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The Arbitration Act 1996 was a response to growing criticism of this method of dispute resolution which many consider to have become as slow and costly as litigation. The provisions of the new Act seek to expedite the process by allowing arbitrators to act with more freedom and authority and by codifying certain common-law powers available to them.

Sarah Lupton, a practising architect and lecturer in architectural practice, has written a book, Architects' Guide to Arbitration - The Arbitration Act 1996, aimed at architects and other professionals involved in construction. It gives an overview of arbitration and discusses its legal framework, including the new Act, and the provisions included in construction contracts. It goes through the process of arbitration step by step, outlining the duties and roles of the participants at each stage, including the appointment and obligations of the arbitrator, and the role of the courts in supporting the process. It describes the various forms of the hearing and the award.

The guide assumes no prior knowledge of arbitration on the part of the reader, and though a basic understanding of the law is a great help in understanding the subject, it is not essential for reading the guide.

Architects' Guide to Arbitration is published by riba Publications, price £20.00.


The European Liquid Roofing Association has published the second in a series of guidance notes, entitled Generic Types of Liquid Waterproofing Systems. The main body of the document is devoted to generic type descriptions and is divided into seven subsections: polymer-modified bitumen emulsions and solutions; glass-reinforced resilient unsaturated polyester resins; flexible unsaturated polyester resins; hot-applied polymer-modified bitumen; polyurethanes; bitumen emulsions and solutions; water-dispersible polymers. These relate to the sections in the European Technical Approval Guideline entitled 'Liquid Applied Waterproofing Systems for Use in Roof Waterproofing'. The guidance note deals with solvent-based acrylic roof-coating systems under a separate heading.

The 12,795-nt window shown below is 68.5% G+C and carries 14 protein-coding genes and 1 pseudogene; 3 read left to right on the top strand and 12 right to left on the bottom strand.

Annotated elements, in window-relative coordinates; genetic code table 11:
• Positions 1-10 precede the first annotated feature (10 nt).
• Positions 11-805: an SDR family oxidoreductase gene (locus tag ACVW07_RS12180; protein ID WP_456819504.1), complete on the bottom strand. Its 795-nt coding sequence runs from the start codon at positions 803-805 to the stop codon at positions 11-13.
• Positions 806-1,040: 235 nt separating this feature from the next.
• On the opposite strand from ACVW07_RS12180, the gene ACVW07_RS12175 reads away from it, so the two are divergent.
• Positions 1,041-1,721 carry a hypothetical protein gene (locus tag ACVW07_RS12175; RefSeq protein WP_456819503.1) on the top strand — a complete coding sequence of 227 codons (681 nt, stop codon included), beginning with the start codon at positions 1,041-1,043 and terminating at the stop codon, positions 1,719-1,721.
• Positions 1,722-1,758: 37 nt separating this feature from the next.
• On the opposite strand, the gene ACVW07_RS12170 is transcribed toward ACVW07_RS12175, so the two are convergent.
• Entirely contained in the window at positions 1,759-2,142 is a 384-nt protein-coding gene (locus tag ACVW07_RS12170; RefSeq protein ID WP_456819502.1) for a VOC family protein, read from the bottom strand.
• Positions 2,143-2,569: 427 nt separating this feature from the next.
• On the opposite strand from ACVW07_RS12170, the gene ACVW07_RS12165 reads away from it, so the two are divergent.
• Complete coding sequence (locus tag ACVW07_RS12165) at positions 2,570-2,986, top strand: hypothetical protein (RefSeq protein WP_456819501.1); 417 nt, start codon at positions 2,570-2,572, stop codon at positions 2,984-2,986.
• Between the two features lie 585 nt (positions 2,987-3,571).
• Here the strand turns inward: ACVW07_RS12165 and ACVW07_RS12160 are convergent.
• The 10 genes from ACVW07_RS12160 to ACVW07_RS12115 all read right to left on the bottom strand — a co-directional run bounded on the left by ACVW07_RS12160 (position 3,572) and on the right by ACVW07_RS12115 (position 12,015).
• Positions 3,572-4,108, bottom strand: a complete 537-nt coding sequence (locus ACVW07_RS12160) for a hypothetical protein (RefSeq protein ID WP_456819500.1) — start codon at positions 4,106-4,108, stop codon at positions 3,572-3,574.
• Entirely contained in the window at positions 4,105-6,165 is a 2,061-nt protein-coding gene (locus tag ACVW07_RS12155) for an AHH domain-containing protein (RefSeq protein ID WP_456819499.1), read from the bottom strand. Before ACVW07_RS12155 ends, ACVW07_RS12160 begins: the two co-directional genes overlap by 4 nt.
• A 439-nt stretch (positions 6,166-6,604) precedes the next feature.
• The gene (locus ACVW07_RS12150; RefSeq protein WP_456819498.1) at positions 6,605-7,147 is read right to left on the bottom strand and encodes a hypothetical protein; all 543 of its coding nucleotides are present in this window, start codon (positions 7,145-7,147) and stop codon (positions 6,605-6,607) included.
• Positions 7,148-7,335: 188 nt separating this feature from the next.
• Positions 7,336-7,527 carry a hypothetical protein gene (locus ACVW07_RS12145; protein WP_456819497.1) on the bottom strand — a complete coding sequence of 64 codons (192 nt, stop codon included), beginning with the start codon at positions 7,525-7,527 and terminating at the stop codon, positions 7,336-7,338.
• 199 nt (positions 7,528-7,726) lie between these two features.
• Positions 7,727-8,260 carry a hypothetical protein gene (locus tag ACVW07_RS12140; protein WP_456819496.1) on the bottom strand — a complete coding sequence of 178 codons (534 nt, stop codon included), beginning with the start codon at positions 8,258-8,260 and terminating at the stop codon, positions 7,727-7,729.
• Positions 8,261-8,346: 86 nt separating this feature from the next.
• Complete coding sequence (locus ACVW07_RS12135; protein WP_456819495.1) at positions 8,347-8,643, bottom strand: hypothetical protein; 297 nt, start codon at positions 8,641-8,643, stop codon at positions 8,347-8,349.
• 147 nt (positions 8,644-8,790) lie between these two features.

elra's five-page document summarises the benefits of various liquid roofing systems, examining in some detail their main properties, suitability for purpose, chemical composition and application methods, and giving additional information on parallel certification, health and safety and guarantees.

Prepared by elra's technical committee, with the participation of representatives from the National Federation of Roofing Contractors and the Flat Roofing Alliance, the document is aimed at specifiers and contractors. Copies are available from W A Jenkins, secretary, elra, tel 01444 417458.


University College London has produced a guide to pfi for the Construction Industry Council which aims to provide a practical straightforward explanation of pfi and fully describes the entire process of how to obtain construction work in the public sector.

It specifically describes the different opportunities pfi presents to different types of company and shows how construction companies need to find new ways to work with a wide range of consultants and specialist- service providers. The guide explains the different roles in which constructors, be they consultants, builders or designers, can be involved in public- sector work, and particularly highlights the opportunities that exist for smaller companies looking for subcontract roles in pfi projects. It 'answers some of the questions and concerns in the industry and unravels the current complexities of pfi, to enable more constructors to understand the risk so that they can better capture the rewards'.

Constructors' Key Guide to pfi costs £30.00 and is published by Thomas Telford Publishing, tel 0171 665 2470.

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